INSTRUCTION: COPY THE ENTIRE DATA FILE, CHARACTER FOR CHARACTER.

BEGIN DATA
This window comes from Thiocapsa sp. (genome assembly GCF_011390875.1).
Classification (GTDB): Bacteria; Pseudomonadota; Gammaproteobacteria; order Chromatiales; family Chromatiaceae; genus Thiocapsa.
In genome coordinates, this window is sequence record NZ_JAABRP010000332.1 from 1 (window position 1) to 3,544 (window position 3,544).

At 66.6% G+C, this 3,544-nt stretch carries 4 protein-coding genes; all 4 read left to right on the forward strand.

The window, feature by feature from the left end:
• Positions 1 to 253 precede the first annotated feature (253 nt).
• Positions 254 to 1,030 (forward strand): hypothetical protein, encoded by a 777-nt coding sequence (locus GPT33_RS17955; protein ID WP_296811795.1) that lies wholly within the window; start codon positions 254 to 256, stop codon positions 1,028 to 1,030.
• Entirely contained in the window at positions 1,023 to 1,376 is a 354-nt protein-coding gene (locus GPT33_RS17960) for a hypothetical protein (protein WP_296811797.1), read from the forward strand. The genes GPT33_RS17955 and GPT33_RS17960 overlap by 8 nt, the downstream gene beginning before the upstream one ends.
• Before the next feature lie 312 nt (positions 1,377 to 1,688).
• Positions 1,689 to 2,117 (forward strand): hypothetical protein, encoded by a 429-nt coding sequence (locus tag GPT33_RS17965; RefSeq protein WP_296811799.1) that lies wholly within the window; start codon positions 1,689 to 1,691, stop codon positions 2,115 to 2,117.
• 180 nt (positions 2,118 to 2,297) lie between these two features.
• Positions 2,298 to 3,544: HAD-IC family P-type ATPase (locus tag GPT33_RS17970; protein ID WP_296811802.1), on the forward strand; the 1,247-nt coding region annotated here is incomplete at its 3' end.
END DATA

This window comes from Thiocapsa sp. (genome assembly GCF_011390875.1).
Classification (GTDB): Bacteria; Pseudomonadota; Gammaproteobacteria; order Chromatiales; family Chromatiaceae; genus Thiocapsa.
In genome coordinates, this window is sequence record NZ_JAABRP010000332.1 from 1 (window position 1) to 3,544 (window position 3,544).

At 66.6% G+C, this 3,544-nt stretch carries 4 protein-coding genes; all 4 read left to right on the forward strand.

The window, feature by feature from the left end:
• Positions 1 to 253 precede the first annotated feature (253 nt).
• Positions 254 to 1,030 (forward strand): hypothetical protein, encoded by a 777-nt coding sequence (locus GPT33_RS17955; protein ID WP_296811795.1) that lies wholly within the window; start codon positions 254 to 256, stop codon positions 1,028 to 1,030.
• Entirely contained in the window at positions 1,023 to 1,376 is a 354-nt protein-coding gene (locus GPT33_RS17960) for a hypothetical protein (protein WP_296811797.1), read from the forward strand. The genes GPT33_RS17955 and GPT33_RS17960 overlap by 8 nt, the downstream gene beginning before the upstream one ends.
• Before the next feature lie 312 nt (positions 1,377 to 1,688).
• Positions 1,689 to 2,117 (forward strand): hypothetical protein, encoded by a 429-nt coding sequence (locus tag GPT33_RS17965; RefSeq protein WP_296811799.1) that lies wholly within the window; start codon positions 1,689 to 1,691, stop codon positions 2,115 to 2,117.
• 180 nt (positions 2,118 to 2,297) lie between these two features.
• Positions 2,298 to 3,544: HAD-IC family P-type ATPase (locus tag GPT33_RS17970; protein ID WP_296811802.1), on the forward strand; the 1,247-nt coding region annotated here is incomplete at its 3' end.